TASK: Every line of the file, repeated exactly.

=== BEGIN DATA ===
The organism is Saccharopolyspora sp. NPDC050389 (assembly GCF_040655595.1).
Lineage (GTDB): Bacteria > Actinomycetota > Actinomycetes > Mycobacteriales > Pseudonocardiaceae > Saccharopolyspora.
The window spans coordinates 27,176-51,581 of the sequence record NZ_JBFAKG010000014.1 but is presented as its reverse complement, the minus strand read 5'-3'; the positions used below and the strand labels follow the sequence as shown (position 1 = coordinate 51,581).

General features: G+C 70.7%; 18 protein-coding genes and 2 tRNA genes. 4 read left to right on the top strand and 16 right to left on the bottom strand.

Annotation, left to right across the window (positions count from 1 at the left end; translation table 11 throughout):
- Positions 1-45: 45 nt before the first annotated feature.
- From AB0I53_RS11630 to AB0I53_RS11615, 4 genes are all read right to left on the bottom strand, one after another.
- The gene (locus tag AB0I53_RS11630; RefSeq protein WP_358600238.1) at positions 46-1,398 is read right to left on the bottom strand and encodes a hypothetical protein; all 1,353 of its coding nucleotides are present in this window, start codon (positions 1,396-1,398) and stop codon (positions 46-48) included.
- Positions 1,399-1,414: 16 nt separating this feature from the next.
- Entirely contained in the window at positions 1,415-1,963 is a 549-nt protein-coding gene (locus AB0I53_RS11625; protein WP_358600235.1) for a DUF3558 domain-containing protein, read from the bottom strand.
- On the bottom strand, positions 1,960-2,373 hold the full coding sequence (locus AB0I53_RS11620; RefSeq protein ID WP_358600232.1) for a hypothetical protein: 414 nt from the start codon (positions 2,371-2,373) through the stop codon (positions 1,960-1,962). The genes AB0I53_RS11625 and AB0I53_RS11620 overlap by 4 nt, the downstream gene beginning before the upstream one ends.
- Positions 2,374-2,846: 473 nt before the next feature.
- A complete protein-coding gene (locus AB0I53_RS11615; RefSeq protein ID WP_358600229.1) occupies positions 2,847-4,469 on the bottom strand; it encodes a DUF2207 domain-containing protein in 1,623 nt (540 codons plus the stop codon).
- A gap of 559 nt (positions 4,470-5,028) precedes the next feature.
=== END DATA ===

The organism is Saccharopolyspora sp. NPDC050389 (assembly GCF_040655595.1).
Lineage (GTDB): Bacteria > Actinomycetota > Actinomycetes > Mycobacteriales > Pseudonocardiaceae > Saccharopolyspora.
The window spans coordinates 27,176-51,581 of the sequence record NZ_JBFAKG010000014.1 but is presented as its reverse complement, the minus strand read 5'-3'; the positions used below and the strand labels follow the sequence as shown (position 1 = coordinate 51,581).

General features: G+C 70.7%; 18 protein-coding genes and 2 tRNA genes. 4 read left to right on the top strand and 16 right to left on the bottom strand.

Annotation, left to right across the window (positions count from 1 at the left end; translation table 11 throughout):
- Positions 1-45: 45 nt before the first annotated feature.
- From AB0I53_RS11630 to AB0I53_RS11615, 4 genes are all read right to left on the bottom strand, one after another.
- The gene (locus tag AB0I53_RS11630; RefSeq protein WP_358600238.1) at positions 46-1,398 is read right to left on the bottom strand and encodes a hypothetical protein; all 1,353 of its coding nucleotides are present in this window, start codon (positions 1,396-1,398) and stop codon (positions 46-48) included.
- Positions 1,399-1,414: 16 nt separating this feature from the next.
- Entirely contained in the window at positions 1,415-1,963 is a 549-nt protein-coding gene (locus AB0I53_RS11625; protein WP_358600235.1) for a DUF3558 domain-containing protein, read from the bottom strand.
- On the bottom strand, positions 1,960-2,373 hold the full coding sequence (locus AB0I53_RS11620; RefSeq protein ID WP_358600232.1) for a hypothetical protein: 414 nt from the start codon (positions 2,371-2,373) through the stop codon (positions 1,960-1,962). The genes AB0I53_RS11625 and AB0I53_RS11620 overlap by 4 nt, the downstream gene beginning before the upstream one ends.
- Positions 2,374-2,846: 473 nt before the next feature.
- A complete protein-coding gene (locus AB0I53_RS11615; RefSeq protein ID WP_358600229.1) occupies positions 2,847-4,469 on the bottom strand; it encodes a DUF2207 domain-containing protein in 1,623 nt (540 codons plus the stop codon).
- A gap of 559 nt (positions 4,470-5,028) precedes the next feature.